Behind the Mask: Pat

I would describe myself as optimistic, practical and resilient. I’m quite a positive person most of the time. The first lockdown was definitely easier I think, we had the lovely weather and longer evenings. It was a novelty of sorts I suppose. My children are adults and the two boys live at home. My daughter lives with her partner and is outside my 2 and 5 k zones. It was difficult not being able to visit but at least we had FaceTime etc. and we spoke every day.

My mother lives alone in an apartment on the third floor so no garden to sit in and it was quite stressful early on. She can use FaceTime so we could talk every day but it’s not the same is it? In April she had a fall and ended up in a convalescent home for two months. It sounds odd to say but it actually worked out really well. It was nearer to us and we were encouraged by the hospital to visit and chat to her through the window. We saw her every day and she was very happy and comfortable there and it was a huge weight off my mind. It was also possible to see my daughter too without breaking the rules as she lived nearby and, observing social distances etc., she could visit at the same time.

As far as day to day life was concerned we tried to get out for a walk early every morning and got a few jobs done in the garden, stuff I’d put on the long finger. We still go for that 7am walk and while it’s definitely harder these dark winter mornings, it’s great to get out and see the sun rise when you’re halfway home. When it looked like the restrictions would go on, a spare bedroom was turned into an office and that’s working out well. I’m aware we’re lucky we have the space to do that.

It was difficult trying to engage with students during the first lockdown and I was surprised by the general assumptions that everyone can use or have access to technology. We know this is not the case and the same people were once again suffering most from lack of ability and/or resources to get online. We phoned or used WhatsApp to keep in touch and while some students were able to use technology with lots of support from both tutors and the students’ families, most were totally at a loss.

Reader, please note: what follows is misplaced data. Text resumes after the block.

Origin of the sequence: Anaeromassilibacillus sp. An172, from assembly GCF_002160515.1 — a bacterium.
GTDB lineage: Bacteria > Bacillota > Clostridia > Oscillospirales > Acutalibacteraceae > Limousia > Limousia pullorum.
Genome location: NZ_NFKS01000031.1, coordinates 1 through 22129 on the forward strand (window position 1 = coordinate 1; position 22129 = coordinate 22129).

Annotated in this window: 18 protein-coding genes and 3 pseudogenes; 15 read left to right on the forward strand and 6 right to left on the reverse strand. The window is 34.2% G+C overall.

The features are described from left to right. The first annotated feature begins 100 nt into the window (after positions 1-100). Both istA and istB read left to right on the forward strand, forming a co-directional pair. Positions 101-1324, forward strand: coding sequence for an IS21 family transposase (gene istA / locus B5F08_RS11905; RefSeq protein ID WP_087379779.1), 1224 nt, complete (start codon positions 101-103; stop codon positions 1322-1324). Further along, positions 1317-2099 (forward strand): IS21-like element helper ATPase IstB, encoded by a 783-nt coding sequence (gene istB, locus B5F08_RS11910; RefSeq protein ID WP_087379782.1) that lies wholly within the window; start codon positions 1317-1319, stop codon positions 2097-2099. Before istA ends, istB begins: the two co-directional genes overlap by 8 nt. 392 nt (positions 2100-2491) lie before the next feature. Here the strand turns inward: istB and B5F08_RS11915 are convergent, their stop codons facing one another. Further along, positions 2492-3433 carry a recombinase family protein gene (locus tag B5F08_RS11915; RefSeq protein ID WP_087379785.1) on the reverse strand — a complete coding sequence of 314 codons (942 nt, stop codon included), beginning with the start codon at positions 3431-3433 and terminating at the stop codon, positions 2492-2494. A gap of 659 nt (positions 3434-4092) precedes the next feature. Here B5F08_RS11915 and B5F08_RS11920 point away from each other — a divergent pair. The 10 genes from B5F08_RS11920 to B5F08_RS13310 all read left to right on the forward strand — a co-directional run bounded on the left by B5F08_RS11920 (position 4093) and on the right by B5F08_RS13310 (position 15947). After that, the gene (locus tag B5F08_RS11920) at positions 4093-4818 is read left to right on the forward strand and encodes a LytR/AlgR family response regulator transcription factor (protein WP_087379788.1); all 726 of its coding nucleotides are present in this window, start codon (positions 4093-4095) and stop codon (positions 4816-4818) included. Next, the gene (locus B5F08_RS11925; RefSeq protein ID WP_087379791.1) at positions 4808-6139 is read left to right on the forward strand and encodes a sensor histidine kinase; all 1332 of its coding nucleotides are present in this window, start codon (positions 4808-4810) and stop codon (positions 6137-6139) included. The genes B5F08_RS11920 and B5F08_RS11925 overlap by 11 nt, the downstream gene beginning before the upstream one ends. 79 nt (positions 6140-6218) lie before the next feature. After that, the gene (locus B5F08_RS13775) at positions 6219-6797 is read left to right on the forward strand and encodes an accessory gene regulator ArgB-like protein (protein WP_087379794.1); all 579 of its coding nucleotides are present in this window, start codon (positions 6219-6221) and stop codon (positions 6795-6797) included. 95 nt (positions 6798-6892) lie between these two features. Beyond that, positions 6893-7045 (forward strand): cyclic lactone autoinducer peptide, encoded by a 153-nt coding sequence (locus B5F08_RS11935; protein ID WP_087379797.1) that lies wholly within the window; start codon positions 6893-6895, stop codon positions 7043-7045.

Since September we focused really hard on getting as many students as possible online, using Zoom, WhatsApp and Google etc. and lending out tablets. It’s been a learning curve for all of us but the students have been amazing and have worked really hard.

It isn’t easy and it’s exhausting at times but we have good fun and try not to get too stressed. They are also very supportive of each other and while it’s not perfect and will never replace the classroom, we’ve managed to work around the limitations.

I first became involved in adult literacy over 25 years ago when I came to what was then the Institute of Adult Education. I got involved in the Inner City Mothers’ Group, a group made up of local mothers who had approached the Institute about providing support to local parents around helping children with homework. Patricia Carroll was very much involved at that time and I was asked to step in to replace Patricia when she took some personal time off. My first class was teaching basic Numeracy. When the institute closed the Inner City Mothers’ Group became part of DALC.

One of my early roles in DALC was as a Family Learning tutor along with Miriam my colleague and we were involved in the early days of Family Learning or Family Literacy as it was called at the time and it still is something I’m passionate about. At the moment I deliver at QQI 4 level but over the years I have delivered courses in a variety of areas such as Numeracy, PIPS, History and Social Studies. It is never boring, always rewarding and I’ve met really wonderful people through my work.

I hate the phrase ‘the new normal’. It isn’t normal and it’s certainly not new, either historically or for other parts of the world. It brings it home how, even though Ireland is far from perfect, we’re very lucky to be living where we are. With a vaccine definitely on the horizon it’s given us a lift and there’s light at the end of the tunnel. Hopefully things will get back to the ‘old’ normal soon and we can look back on this time as a blip in our lives and we’ll have learned something about what’s really important…..family, friends and the simple things. Sounds corny but it’s so true.